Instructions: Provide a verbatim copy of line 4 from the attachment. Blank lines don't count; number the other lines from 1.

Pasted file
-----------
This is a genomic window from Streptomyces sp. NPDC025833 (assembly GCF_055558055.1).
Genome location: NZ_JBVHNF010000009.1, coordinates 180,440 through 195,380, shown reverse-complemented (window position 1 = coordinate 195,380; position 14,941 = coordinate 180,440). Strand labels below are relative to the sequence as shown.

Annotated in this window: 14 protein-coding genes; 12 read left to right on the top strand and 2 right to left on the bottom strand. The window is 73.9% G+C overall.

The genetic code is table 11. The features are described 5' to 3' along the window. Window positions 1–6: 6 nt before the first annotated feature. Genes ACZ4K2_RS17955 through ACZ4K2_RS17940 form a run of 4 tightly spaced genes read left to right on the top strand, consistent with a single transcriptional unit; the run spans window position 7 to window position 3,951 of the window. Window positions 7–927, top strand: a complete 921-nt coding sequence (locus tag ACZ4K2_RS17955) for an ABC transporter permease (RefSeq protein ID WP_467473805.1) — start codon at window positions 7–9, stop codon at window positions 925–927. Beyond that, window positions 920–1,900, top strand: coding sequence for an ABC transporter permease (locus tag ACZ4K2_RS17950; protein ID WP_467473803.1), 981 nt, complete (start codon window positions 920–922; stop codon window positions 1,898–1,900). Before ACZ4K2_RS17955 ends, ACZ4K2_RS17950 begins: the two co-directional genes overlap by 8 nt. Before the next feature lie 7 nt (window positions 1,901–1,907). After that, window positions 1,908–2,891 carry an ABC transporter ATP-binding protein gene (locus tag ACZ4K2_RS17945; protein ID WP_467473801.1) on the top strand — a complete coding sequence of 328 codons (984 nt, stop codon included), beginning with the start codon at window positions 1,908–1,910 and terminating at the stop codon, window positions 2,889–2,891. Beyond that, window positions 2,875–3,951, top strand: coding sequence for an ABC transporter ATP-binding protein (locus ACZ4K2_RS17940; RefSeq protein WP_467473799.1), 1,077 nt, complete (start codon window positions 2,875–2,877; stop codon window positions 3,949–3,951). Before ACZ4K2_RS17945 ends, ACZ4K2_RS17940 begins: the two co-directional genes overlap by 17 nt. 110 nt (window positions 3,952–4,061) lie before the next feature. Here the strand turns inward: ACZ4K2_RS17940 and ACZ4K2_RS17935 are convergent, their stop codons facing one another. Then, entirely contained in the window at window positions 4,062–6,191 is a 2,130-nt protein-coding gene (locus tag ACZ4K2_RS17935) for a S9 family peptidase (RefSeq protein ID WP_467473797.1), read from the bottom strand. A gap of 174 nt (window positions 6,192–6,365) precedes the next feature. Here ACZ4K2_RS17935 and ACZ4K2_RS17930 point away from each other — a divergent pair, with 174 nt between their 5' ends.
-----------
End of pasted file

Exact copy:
The genetic code is table 11. The features are described 5' to 3' along the window. Window positions 1–6: 6 nt before the first annotated feature. Genes ACZ4K2_RS17955 through ACZ4K2_RS17940 form a run of 4 tightly spaced genes read left to right on the top strand, consistent with a single transcriptional unit; the run spans window position 7 to window position 3,951 of the window. Window positions 7–927, top strand: a complete 921-nt coding sequence (locus tag ACZ4K2_RS17955) for an ABC transporter permease (RefSeq protein ID WP_467473805.1) — start codon at window positions 7–9, stop codon at window positions 925–927. Beyond that, window positions 920–1,900, top strand: coding sequence for an ABC transporter permease (locus tag ACZ4K2_RS17950; protein ID WP_467473803.1), 981 nt, complete (start codon window positions 920–922; stop codon window positions 1,898–1,900). Before ACZ4K2_RS17955 ends, ACZ4K2_RS17950 begins: the two co-directional genes overlap by 8 nt. Before the next feature lie 7 nt (window positions 1,901–1,907). After that, window positions 1,908–2,891 carry an ABC transporter ATP-binding protein gene (locus tag ACZ4K2_RS17945; protein ID WP_467473801.1) on the top strand — a complete coding sequence of 328 codons (984 nt, stop codon included), beginning with the start codon at window positions 1,908–1,910 and terminating at the stop codon, window positions 2,889–2,891. Beyond that, window positions 2,875–3,951, top strand: coding sequence for an ABC transporter ATP-binding protein (locus ACZ4K2_RS17940; RefSeq protein WP_467473799.1), 1,077 nt, complete (start codon window positions 2,875–2,877; stop codon window positions 3,949–3,951). Before ACZ4K2_RS17945 ends, ACZ4K2_RS17940 begins: the two co-directional genes overlap by 17 nt. 110 nt (window positions 3,952–4,061) lie before the next feature. Here the strand turns inward: ACZ4K2_RS17940 and ACZ4K2_RS17935 are convergent, their stop codons facing one another. Then, entirely contained in the window at window positions 4,062–6,191 is a 2,130-nt protein-coding gene (locus tag ACZ4K2_RS17935) for a S9 family peptidase (RefSeq protein ID WP_467473797.1), read from the bottom strand. A gap of 174 nt (window positions 6,192–6,365) precedes the next feature. Here ACZ4K2_RS17935 and ACZ4K2_RS17930 point away from each other — a divergent pair, with 174 nt between their 5' ends.